You Don’t Have To Be A Ballerina To Get Hammer Toes
Watching a ballerina move gracefully on stage is an amazing thing when you realize that she is most likely affected with hammer toe, corns, calluses, bunions and a lot of pain in her feet and toes. She’ll spend at least half an hour after the performance nursing her feet out of pain by soaking them in a cold foot bath just to decrease the inflammation. It’s the unnatural act of stuffing one’s feet into an unsupported shoe that’s usually too tight that can be a culprit in the development of hammer toe in a ballerina. And you’ll never hear a ballerina ask the question, what is hammer toe? She feels that she could probably lecture to a class at a podiatry school about the topic, and provide plenty of firsthand info. Full Story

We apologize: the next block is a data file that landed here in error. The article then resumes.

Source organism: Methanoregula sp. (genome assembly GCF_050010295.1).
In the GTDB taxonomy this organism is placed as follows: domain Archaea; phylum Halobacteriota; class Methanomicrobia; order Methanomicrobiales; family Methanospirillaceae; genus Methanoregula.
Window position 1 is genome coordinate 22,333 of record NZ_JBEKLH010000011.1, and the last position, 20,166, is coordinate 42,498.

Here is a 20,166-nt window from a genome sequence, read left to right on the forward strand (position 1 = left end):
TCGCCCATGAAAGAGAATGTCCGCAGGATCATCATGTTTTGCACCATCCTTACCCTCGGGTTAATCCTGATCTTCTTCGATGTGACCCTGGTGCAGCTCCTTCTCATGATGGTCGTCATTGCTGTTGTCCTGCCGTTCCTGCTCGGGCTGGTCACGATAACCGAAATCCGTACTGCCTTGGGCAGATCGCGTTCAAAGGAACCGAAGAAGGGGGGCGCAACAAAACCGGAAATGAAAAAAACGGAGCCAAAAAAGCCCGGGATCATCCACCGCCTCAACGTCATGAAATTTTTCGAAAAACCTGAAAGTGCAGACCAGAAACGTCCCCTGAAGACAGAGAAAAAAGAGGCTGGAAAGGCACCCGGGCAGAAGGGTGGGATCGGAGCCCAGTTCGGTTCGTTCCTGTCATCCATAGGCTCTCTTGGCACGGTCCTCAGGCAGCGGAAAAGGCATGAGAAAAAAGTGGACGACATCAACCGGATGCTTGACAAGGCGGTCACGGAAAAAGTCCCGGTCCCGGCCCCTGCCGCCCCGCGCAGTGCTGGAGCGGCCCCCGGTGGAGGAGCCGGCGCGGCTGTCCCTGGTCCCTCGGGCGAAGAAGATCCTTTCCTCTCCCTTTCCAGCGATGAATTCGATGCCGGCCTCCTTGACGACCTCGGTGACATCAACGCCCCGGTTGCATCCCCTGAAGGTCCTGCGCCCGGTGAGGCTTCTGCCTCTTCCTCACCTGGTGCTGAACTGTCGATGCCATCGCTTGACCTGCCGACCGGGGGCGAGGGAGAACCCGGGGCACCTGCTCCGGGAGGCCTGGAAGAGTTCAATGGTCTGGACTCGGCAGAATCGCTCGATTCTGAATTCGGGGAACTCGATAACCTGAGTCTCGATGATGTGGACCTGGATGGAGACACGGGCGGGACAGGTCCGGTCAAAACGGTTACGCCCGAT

Gel sandals aren’t out yet, but they could very well be the next type of sandals on the stores of The Insole Store and online. Why not? When you wear gel insoles, your feet are cushioned so much from the environment. They make you feel as if you’re walking on a cloud. Any and all foot pain disappears with gel insoles.       Gel sandals could come in handy when you’re on the beach. Have you ever walked barefoot on the beach and suddenly found yourself screaming out in pain because you walked right on top of a jagged rock you didn’t see coming ahead? Ouch! That hurts.   If you had gel sandals, the gel in the sandals would neutralize the feeling of the jagged edges of the rock. Imagine that. You’d probably never have another bad foot day in your life.   In order for a footwear company to create gel sandals, they still have a lot of work to do. They’ll have to invent a type of gel material that acts like gel but is lightweight. The process would probably be similar to the development of EVA foam. EVA foam is used in many different types of insoles and orthotics on the market now. It’s not a hard plastic type of foam that is too hard and causes problems when you walk on it; instead EVA foam is more flexible yet durable. It is also lightweight.   The big question is who is secretly developing gel sandals right now that we don’t know about. Hint: It’s probably not the Russians!  Do you think it will be Superfeet? They’ve been one of the forerunners to all types of different orthotics and shoe inserts as well as insoles. Or do you think it will be Birkenstock? They’ve been around the longest – since the early 1900s.   Or maybe the secret technology of gel sandals will come from the Germans at the Pedag company. Pedag emphasizes all natural ingredients and perhaps has already found a way to meld the softness of wool and fleece with the gel like material found in the body in joints. Connective tissue of the joints contains a mucopolysaccharide type of material that perhaps could be somehow duplicated. Or maybe the natural substance to use is gelatin itself. It’s easy enough to find in nature. And if anyone would be on the hunt for a natural substance, it would be Pedag. [caption id="attachment_7460" align="alignright" width="160"]Pedag Pedag[/caption]   Or perhaps someone at NASA already knows about a substance found on the surface of the moon that has gel-like properties, and that could be what some companies are experimenting with in their advanced technology laboratories right now as we ‘speak’.   If you’re following the shoe industry materials as closely as you follow the most expensive shoe lines such as those seen on the television show, Sex and The City, then you’ll be among the first to know what’s happening. The next question is will gel sandals be the next thing to invest in? If they’re so comfortable, would it pay off later to invest in it?   Gel sandals are the next up and coming sandals. Get ready for them.